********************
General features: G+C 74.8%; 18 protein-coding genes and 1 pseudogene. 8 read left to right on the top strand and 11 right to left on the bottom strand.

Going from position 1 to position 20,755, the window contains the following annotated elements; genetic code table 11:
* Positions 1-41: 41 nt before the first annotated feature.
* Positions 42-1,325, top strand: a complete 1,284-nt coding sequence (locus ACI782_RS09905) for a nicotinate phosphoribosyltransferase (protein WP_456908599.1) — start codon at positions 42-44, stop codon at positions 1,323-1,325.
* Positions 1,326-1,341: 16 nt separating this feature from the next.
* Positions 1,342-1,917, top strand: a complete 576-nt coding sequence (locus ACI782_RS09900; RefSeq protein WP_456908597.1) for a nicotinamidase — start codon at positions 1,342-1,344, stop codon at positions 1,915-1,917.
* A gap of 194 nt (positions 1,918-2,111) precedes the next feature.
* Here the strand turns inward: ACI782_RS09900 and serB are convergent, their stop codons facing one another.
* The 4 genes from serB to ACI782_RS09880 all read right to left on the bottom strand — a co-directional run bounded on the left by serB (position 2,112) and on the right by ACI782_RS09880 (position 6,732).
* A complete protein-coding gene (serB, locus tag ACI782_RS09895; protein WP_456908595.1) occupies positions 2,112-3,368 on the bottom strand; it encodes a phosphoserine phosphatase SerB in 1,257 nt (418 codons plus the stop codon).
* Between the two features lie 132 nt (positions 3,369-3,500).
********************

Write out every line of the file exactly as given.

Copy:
General features: G+C 74.8%; 18 protein-coding genes and 1 pseudogene. 8 read left to right on the top strand and 11 right to left on the bottom strand.

Going from position 1 to position 20,755, the window contains the following annotated elements; genetic code table 11:
* Positions 1-41: 41 nt before the first annotated feature.
* Positions 42-1,325, top strand: a complete 1,284-nt coding sequence (locus ACI782_RS09905) for a nicotinate phosphoribosyltransferase (protein WP_456908599.1) — start codon at positions 42-44, stop codon at positions 1,323-1,325.
* Positions 1,326-1,341: 16 nt separating this feature from the next.
* Positions 1,342-1,917, top strand: a complete 576-nt coding sequence (locus ACI782_RS09900; RefSeq protein WP_456908597.1) for a nicotinamidase — start codon at positions 1,342-1,344, stop codon at positions 1,915-1,917.
* A gap of 194 nt (positions 1,918-2,111) precedes the next feature.
* Here the strand turns inward: ACI782_RS09900 and serB are convergent, their stop codons facing one another.
* The 4 genes from serB to ACI782_RS09880 all read right to left on the bottom strand — a co-directional run bounded on the left by serB (position 2,112) and on the right by ACI782_RS09880 (position 6,732).
* A complete protein-coding gene (serB, locus tag ACI782_RS09895; protein WP_456908595.1) occupies positions 2,112-3,368 on the bottom strand; it encodes a phosphoserine phosphatase SerB in 1,257 nt (418 codons plus the stop codon).
* Between the two features lie 132 nt (positions 3,369-3,500).